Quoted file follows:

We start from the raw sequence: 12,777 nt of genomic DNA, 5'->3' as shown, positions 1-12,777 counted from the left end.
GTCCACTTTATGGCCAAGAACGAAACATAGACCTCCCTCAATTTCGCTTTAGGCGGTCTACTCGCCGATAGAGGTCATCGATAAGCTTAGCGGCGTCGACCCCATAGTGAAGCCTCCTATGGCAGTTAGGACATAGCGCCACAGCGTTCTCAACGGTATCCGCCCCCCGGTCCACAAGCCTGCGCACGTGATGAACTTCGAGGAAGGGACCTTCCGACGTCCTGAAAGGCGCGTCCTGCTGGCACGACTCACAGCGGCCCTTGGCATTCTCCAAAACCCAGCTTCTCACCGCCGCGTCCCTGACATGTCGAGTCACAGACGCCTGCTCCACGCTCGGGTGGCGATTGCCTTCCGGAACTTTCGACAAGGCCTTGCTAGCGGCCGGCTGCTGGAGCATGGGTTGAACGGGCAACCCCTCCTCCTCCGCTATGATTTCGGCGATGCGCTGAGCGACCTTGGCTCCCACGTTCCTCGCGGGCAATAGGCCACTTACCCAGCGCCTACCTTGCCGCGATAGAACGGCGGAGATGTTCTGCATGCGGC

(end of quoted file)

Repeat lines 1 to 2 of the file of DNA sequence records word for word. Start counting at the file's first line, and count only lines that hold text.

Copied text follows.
We start from the raw sequence: 12,777 nt of genomic DNA, 5'->3' as shown, positions 1-12,777 counted from the left end.
GTCCACTTTATGGCCAAGAACGAAACATAGACCTCCCTCAATTTCGCTTTAGGCGGTCTACTCGCCGATAGAGGTCATCGATAAGCTTAGCGGCGTCGACCCCATAGTGAAGCCTCCTATGGCAGTTAGGACATAGCGCCACAGCGTTCTCAACGGTATCCGCCCCCCGGTCCACAAGCCTGCGCACGTGATGAACTTCGAGGAAGGGACCTTCCGACGTCCTGAAAGGCGCGTCCTGCTGGCACGACTCACAGCGGCCCTTGGCATTCTCCAAAACCCAGCTTCTCACCGCCGCGTCCCTGACATGTCGAGTCACAGACGCCTGCTCCACGCTCGGGTGGCGATTGCCTTCCGGAACTTTCGACAAGGCCTTGCTAGCGGCCGGCTGCTGGAGCATGGGTTGAACGGGCAACCCCTCCTCCTCCGCTATGATTTCGGCGATGCGCTGAGCGACCTTGGCTCCCACGTTCCTCGCGGGCAATAGGCCACTTACCCAGCGCCTACCTTGCCGCGATAGAACGGCGGAGATGTTCTGCATGCGGC